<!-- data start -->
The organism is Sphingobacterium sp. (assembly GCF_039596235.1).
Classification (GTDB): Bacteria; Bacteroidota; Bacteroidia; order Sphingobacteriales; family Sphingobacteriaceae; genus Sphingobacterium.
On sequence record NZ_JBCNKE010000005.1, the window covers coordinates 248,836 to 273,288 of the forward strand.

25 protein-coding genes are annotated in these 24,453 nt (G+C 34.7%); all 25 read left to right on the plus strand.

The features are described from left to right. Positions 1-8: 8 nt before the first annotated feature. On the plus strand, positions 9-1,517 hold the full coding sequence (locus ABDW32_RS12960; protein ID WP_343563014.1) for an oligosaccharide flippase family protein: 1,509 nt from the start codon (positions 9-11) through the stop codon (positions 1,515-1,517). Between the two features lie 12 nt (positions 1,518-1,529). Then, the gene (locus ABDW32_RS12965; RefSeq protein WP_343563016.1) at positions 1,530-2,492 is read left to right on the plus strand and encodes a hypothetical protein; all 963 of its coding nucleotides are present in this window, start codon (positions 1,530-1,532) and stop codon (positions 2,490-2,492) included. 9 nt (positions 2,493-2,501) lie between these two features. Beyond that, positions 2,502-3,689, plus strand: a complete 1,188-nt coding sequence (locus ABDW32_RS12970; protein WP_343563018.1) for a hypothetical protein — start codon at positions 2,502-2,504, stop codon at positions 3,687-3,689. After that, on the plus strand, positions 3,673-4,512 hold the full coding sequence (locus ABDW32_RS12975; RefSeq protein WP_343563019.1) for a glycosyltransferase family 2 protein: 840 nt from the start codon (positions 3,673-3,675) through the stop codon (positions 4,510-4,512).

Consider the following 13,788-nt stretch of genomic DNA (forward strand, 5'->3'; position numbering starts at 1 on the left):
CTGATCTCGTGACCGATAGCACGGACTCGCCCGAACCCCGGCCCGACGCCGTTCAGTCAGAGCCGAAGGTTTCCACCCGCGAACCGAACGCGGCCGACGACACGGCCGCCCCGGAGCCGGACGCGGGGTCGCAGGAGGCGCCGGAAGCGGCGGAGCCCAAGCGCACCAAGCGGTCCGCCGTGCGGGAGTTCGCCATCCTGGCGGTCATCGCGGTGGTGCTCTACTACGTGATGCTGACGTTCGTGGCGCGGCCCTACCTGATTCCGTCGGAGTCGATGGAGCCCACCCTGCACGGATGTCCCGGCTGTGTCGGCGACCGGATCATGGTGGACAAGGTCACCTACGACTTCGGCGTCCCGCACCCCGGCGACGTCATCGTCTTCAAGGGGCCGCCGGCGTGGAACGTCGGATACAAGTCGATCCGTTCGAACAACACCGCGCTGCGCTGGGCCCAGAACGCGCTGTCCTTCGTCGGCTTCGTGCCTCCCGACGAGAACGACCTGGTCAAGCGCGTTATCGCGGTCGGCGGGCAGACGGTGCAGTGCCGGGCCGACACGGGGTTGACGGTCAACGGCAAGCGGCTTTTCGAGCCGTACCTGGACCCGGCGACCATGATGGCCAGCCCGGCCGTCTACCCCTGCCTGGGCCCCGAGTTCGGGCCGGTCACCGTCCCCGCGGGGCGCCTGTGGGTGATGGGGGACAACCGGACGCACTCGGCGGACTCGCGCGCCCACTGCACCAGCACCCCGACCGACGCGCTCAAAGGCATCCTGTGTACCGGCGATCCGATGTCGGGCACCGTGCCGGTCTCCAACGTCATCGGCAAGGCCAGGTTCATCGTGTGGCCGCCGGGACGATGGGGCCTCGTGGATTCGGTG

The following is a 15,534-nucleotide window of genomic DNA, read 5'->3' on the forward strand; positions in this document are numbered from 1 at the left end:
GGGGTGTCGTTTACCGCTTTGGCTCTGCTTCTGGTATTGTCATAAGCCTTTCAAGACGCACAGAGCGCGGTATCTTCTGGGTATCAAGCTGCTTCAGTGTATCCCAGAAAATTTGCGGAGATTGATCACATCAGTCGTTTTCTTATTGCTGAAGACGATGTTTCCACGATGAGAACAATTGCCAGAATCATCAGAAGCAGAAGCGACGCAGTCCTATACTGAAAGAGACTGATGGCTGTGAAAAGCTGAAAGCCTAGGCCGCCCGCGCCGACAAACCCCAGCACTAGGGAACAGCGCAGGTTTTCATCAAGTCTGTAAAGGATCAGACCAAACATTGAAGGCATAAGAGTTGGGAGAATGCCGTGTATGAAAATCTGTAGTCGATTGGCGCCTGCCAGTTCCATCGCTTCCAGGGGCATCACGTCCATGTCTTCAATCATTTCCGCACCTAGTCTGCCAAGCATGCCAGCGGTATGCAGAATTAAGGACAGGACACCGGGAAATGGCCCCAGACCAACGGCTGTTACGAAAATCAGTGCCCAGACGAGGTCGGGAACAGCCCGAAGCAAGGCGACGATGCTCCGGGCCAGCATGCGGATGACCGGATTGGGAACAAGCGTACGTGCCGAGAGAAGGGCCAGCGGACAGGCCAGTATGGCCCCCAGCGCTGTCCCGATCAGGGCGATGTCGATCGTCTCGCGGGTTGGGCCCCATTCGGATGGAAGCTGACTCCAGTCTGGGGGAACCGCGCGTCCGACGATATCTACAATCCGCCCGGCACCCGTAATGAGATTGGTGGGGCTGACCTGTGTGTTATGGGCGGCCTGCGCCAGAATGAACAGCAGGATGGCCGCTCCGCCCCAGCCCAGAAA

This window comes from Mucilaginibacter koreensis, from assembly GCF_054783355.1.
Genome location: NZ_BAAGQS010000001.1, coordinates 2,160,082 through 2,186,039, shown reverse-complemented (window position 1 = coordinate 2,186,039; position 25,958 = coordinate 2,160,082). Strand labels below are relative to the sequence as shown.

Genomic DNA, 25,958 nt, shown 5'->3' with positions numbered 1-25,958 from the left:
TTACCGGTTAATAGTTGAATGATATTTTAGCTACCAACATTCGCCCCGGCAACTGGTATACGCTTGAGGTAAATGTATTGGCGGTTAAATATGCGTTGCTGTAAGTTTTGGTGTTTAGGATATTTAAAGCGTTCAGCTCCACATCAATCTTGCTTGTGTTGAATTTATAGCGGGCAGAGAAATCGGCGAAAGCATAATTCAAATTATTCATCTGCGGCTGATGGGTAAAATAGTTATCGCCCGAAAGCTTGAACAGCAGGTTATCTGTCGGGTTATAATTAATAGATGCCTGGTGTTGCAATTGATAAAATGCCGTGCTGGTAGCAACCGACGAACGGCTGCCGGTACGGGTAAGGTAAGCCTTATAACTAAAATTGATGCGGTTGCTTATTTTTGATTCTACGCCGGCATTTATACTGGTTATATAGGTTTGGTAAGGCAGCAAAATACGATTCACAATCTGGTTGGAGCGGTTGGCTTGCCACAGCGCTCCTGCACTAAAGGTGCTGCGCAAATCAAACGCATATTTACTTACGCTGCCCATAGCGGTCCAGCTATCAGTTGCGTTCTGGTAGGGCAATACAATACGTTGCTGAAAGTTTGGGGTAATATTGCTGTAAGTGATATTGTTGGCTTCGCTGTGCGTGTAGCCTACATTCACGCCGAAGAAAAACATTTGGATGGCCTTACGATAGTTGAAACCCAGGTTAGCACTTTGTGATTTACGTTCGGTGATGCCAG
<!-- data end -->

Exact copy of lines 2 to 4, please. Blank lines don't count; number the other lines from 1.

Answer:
Classification (GTDB): Bacteria; Bacteroidota; Bacteroidia; order Sphingobacteriales; family Sphingobacteriaceae; genus Sphingobacterium.
On sequence record NZ_JBCNKE010000005.1, the window covers coordinates 248,836 to 273,288 of the forward strand.

25 protein-coding genes are annotated in these 24,453 nt (G+C 34.7%); all 25 read left to right on the plus strand.